A serious departure
When it appeared at the Royal Academy annual exhibition of 1850 Christ in the House of his Parents must have seemed a serious departure from standard religious imagery. Painted by the young John Everett Millais, a member of the Pre-Raphaelite Brotherhood (P.R.B.), Christ in the House of his Parents focuses on the ideal of truth to nature that was to become the hallmark of the Brotherhood.
The picture centers on the young Christ whose hand has been injured, being cared for by the Virgin, his mother. Christ’s wound, a perforation in his palm, foreshadows his ultimate end on the cross. A young St. John the Baptist carefully brings a bowl of water to clean the wound, symbolic of Christ washing the feet of his disciples. Joseph, St Anne (the Virgin’s mother) and a carpenter’s assistant also react to Christ’s accident. At a time when most religious paintings of the Holy Family were calm and tranquil groupings, this active event in the young life of the Savior must have seemed extremely radical.
The same can be said for Millais’ handling of the figures and the setting in the painting. Mary’s wrinkled brow and the less than clean feet of some of the figures are certainly not idealized. According to the principles of the P.R.B., the attention to detail is incredible. Each individual wood shaving on the floor is exquisitely painted, and the rough-hewn table is more functional than beautiful. The tools of the carpenters trade are evident hanging on the wall behind, while stacks of wood line the walls. The setting is a place of work, not a sacred spot.
Painted in a carpenter’s shop
William Michael Rossetti recorded in The P.R.B. Journal that Millais started to work on the subject in November 1849 and began the actual painting at the end of December. We know from Rossetti and the reminiscences of fellow Brotherhood member William Holman Hunt that Millais worked on location in a carpenter’s shop on Oxford Street, catching cold while working there in January. Millais’ son tells us that his father purchased sheep heads from a butcher to use as models for the sheep in the upper left of the canvas. He did not show the finished canvas to his friends until April of 1850.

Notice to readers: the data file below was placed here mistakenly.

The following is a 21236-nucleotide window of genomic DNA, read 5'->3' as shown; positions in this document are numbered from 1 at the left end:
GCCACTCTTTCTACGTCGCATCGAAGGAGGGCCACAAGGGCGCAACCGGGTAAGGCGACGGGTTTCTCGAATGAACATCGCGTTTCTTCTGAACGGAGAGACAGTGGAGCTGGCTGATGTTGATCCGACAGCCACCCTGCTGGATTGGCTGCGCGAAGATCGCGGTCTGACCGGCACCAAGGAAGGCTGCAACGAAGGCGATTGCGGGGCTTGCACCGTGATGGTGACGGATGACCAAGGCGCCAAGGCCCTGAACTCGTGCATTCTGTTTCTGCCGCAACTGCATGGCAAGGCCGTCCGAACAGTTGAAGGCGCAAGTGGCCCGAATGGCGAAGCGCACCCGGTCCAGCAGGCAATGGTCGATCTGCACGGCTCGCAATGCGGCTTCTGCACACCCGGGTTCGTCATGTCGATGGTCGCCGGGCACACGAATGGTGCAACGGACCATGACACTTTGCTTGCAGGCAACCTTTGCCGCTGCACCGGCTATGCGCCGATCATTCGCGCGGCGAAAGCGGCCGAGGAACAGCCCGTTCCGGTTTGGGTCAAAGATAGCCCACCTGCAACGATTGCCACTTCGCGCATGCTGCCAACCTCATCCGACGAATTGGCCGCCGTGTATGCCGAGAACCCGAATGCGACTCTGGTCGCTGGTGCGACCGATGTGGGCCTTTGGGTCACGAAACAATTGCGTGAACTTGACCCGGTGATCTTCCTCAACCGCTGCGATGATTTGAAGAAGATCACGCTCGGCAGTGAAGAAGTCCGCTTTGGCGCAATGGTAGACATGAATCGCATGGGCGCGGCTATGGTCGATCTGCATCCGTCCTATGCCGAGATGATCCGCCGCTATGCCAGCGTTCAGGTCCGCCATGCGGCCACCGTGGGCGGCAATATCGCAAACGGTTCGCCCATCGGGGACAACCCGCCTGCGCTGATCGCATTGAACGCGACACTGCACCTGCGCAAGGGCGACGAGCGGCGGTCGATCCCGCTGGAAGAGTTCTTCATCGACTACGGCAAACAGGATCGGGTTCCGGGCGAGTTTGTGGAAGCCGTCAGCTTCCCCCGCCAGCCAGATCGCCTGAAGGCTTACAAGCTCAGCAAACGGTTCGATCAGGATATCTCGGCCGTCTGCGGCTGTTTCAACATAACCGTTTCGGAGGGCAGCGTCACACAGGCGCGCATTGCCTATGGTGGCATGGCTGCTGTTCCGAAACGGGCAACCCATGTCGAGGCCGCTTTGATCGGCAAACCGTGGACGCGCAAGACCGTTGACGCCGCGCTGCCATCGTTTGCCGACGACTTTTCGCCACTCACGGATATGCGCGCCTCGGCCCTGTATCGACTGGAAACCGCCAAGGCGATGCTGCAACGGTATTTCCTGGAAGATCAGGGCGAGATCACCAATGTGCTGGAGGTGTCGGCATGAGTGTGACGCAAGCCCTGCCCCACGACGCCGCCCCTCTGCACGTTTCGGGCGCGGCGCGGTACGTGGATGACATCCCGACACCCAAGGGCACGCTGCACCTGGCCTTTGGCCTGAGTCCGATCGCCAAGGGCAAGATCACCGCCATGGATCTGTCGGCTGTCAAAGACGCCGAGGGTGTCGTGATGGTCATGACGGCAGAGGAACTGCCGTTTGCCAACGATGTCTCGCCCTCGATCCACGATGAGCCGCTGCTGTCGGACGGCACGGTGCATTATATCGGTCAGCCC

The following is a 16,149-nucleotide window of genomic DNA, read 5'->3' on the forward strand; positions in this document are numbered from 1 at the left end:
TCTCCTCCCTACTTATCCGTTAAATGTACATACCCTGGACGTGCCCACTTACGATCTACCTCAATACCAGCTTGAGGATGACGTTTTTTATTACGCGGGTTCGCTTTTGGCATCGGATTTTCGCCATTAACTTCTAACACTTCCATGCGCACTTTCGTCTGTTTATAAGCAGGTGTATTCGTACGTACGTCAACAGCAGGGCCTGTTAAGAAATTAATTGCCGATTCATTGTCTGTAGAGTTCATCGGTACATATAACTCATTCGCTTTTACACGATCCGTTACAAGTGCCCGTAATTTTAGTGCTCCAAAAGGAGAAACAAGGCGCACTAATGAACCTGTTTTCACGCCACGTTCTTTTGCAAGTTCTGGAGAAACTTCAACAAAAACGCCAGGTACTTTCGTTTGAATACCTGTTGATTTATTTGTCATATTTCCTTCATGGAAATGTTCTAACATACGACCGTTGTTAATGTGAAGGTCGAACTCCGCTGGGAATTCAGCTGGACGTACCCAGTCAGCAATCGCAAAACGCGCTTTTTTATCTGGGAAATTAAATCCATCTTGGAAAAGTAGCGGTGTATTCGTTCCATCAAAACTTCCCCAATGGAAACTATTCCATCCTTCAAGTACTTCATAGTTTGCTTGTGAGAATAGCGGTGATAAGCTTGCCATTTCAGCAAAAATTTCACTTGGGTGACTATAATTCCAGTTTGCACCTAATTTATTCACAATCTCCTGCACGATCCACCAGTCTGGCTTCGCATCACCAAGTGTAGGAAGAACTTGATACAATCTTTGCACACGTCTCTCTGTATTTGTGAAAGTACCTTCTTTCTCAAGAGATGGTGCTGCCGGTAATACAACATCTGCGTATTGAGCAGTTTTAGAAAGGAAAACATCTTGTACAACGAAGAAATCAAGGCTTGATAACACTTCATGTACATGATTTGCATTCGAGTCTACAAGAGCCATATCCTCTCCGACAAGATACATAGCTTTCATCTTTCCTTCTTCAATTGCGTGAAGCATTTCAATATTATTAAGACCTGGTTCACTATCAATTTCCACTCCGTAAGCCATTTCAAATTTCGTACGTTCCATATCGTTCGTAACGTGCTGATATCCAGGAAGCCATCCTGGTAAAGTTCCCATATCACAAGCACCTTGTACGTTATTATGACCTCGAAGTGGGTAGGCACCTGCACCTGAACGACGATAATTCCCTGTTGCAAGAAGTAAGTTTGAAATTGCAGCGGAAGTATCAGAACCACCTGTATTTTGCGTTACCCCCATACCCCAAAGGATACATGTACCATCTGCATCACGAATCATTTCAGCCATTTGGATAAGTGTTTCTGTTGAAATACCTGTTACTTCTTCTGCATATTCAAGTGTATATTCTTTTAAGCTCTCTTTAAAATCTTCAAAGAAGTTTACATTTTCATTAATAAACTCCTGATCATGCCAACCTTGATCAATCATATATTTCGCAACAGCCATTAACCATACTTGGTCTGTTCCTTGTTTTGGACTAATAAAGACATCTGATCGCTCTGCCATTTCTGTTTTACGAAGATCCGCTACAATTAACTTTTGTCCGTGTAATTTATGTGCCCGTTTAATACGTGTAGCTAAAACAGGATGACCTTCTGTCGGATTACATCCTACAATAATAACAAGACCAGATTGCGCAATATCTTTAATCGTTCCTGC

Although Millais’ exhibit at the Royal Academy in 1849, Isabella, had been well received, the critics blasted Christ in the House of his Parents. The most infamous review, however, was the one by Charles Dickens that appeared in his magazine Household Words in June 1850. In it he described Christ as:
a hideous, wry-necked, blubbering, red-haired boy in a nightgown, who appears to have received a poke playing in an adjacent gutter, and to be holding it up for the contemplation of a kneeling woman, so horrible in her ugliness that (supposing it were possible for any human creature to exist for a moment with that dislocated throat) she would stand out from the rest of the company as a monster in the vilest cabaret in France or in the lowest gin-shop in England.
The commentary in The Times was equally unfavorable, stating that Millais’ “attempt to associate the Holy Family with the meanest details of a carpenter’s shop, with no conceivable omission of misery, of dirt, of even disease, all finished with loathsome minuteness, is disgusting.” The painting proved to be so controversial that Queen Victoria asked that it be removed from the exhibition and brought to her so she could examine it.
At the Royal Academy
The attacks on Millais’ painting were undoubtedly unsettling for the young artist. Millais had been born in 1829 on the island of Jersey, but his parents eventually moved to London to benefit their son’s artistic education. When Millais began at the Royal Academy school in 1840 he had the distinction of being the youngest person ever to have been admitted.
At the Royal Academy, Millais became friendly with the young William Holman Hunt, who in turn introduced Millais to Dante Gabriel Rossetti, and the idea for the Pre-Raphaelite Brotherhood was born. The young artists exhibited their first set of paintings in 1849, all of which were well received, but the paintings shown in 1850 were universally criticized, although none with as much fervor as Christ in the House of his Parents.
Millais’ Christ in the House of his Parents is a remarkable religious painting for its time. It presents the Holy Family in a realistic manner, emphasizing the small details that bring the tableau to life. It is a scene we can easily imagine happening, but it is still laced with the symbolism expected of a Christian subject. It is Millais’ marriage of these two ideas that makes Christ in the House of his Parents such a compelling image, and at the same time, made it so reprehensible to Millais’ contemporaries.